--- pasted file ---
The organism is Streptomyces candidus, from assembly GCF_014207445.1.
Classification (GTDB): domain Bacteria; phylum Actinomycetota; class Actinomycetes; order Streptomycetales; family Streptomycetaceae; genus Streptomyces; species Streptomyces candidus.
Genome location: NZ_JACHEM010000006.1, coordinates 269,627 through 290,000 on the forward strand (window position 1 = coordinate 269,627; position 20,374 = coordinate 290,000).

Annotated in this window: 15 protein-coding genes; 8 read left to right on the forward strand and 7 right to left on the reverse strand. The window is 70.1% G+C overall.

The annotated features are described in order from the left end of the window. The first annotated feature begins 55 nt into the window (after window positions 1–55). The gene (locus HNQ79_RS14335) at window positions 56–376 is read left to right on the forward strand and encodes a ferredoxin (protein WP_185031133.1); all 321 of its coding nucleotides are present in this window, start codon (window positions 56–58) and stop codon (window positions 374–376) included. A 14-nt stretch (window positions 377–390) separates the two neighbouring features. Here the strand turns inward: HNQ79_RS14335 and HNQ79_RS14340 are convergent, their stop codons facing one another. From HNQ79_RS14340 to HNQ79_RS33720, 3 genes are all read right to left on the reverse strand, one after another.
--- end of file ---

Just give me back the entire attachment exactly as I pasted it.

The organism is Streptomyces candidus, from assembly GCF_014207445.1.
Classification (GTDB): domain Bacteria; phylum Actinomycetota; class Actinomycetes; order Streptomycetales; family Streptomycetaceae; genus Streptomyces; species Streptomyces candidus.
Genome location: NZ_JACHEM010000006.1, coordinates 269,627 through 290,000 on the forward strand (window position 1 = coordinate 269,627; position 20,374 = coordinate 290,000).

Annotated in this window: 15 protein-coding genes; 8 read left to right on the forward strand and 7 right to left on the reverse strand. The window is 70.1% G+C overall.

The annotated features are described in order from the left end of the window. The first annotated feature begins 55 nt into the window (after window positions 1–55). The gene (locus HNQ79_RS14335) at window positions 56–376 is read left to right on the forward strand and encodes a ferredoxin (protein WP_185031133.1); all 321 of its coding nucleotides are present in this window, start codon (window positions 56–58) and stop codon (window positions 374–376) included. A 14-nt stretch (window positions 377–390) separates the two neighbouring features. Here the strand turns inward: HNQ79_RS14335 and HNQ79_RS14340 are convergent, their stop codons facing one another. From HNQ79_RS14340 to HNQ79_RS33720, 3 genes are all read right to left on the reverse strand, one after another.